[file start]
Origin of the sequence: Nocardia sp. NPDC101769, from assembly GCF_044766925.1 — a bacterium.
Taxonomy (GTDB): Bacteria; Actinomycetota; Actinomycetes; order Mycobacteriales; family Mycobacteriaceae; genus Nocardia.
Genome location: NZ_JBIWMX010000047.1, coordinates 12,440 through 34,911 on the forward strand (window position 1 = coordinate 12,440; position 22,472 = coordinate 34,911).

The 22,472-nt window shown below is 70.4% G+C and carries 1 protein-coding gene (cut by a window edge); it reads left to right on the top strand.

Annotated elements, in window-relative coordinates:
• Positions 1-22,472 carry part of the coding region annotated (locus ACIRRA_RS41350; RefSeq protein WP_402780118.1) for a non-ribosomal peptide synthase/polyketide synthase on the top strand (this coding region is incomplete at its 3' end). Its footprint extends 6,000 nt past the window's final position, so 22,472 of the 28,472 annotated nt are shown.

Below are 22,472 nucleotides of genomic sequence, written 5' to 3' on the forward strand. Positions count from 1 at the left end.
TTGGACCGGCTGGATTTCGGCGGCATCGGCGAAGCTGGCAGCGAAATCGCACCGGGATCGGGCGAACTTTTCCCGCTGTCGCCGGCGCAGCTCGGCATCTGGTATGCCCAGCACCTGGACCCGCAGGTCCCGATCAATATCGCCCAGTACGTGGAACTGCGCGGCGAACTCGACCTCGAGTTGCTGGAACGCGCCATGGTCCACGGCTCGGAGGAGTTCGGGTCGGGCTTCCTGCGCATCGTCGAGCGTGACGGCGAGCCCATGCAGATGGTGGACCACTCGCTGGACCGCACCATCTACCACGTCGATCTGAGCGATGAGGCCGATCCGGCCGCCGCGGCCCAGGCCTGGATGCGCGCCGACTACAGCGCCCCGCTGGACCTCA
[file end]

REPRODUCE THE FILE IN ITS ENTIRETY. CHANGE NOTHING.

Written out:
Origin of the sequence: Nocardia sp. NPDC101769, from assembly GCF_044766925.1 — a bacterium.
Taxonomy (GTDB): Bacteria; Actinomycetota; Actinomycetes; order Mycobacteriales; family Mycobacteriaceae; genus Nocardia.
Genome location: NZ_JBIWMX010000047.1, coordinates 12,440 through 34,911 on the forward strand (window position 1 = coordinate 12,440; position 22,472 = coordinate 34,911).

The 22,472-nt window shown below is 70.4% G+C and carries 1 protein-coding gene (cut by a window edge); it reads left to right on the top strand.

Annotated elements, in window-relative coordinates:
• Positions 1-22,472 carry part of the coding region annotated (locus ACIRRA_RS41350; RefSeq protein WP_402780118.1) for a non-ribosomal peptide synthase/polyketide synthase on the top strand (this coding region is incomplete at its 3' end). Its footprint extends 6,000 nt past the window's final position, so 22,472 of the 28,472 annotated nt are shown.

Below are 22,472 nucleotides of genomic sequence, written 5' to 3' on the forward strand. Positions count from 1 at the left end.
TTGGACCGGCTGGATTTCGGCGGCATCGGCGAAGCTGGCAGCGAAATCGCACCGGGATCGGGCGAACTTTTCCCGCTGTCGCCGGCGCAGCTCGGCATCTGGTATGCCCAGCACCTGGACCCGCAGGTCCCGATCAATATCGCCCAGTACGTGGAACTGCGCGGCGAACTCGACCTCGAGTTGCTGGAACGCGCCATGGTCCACGGCTCGGAGGAGTTCGGGTCGGGCTTCCTGCGCATCGTCGAGCGTGACGGCGAGCCCATGCAGATGGTGGACCACTCGCTGGACCGCACCATCTACCACGTCGATCTGAGCGATGAGGCCGATCCGGCCGCCGCGGCCCAGGCCTGGATGCGCGCCGACTACAGCGCCCCGCTGGACCTCA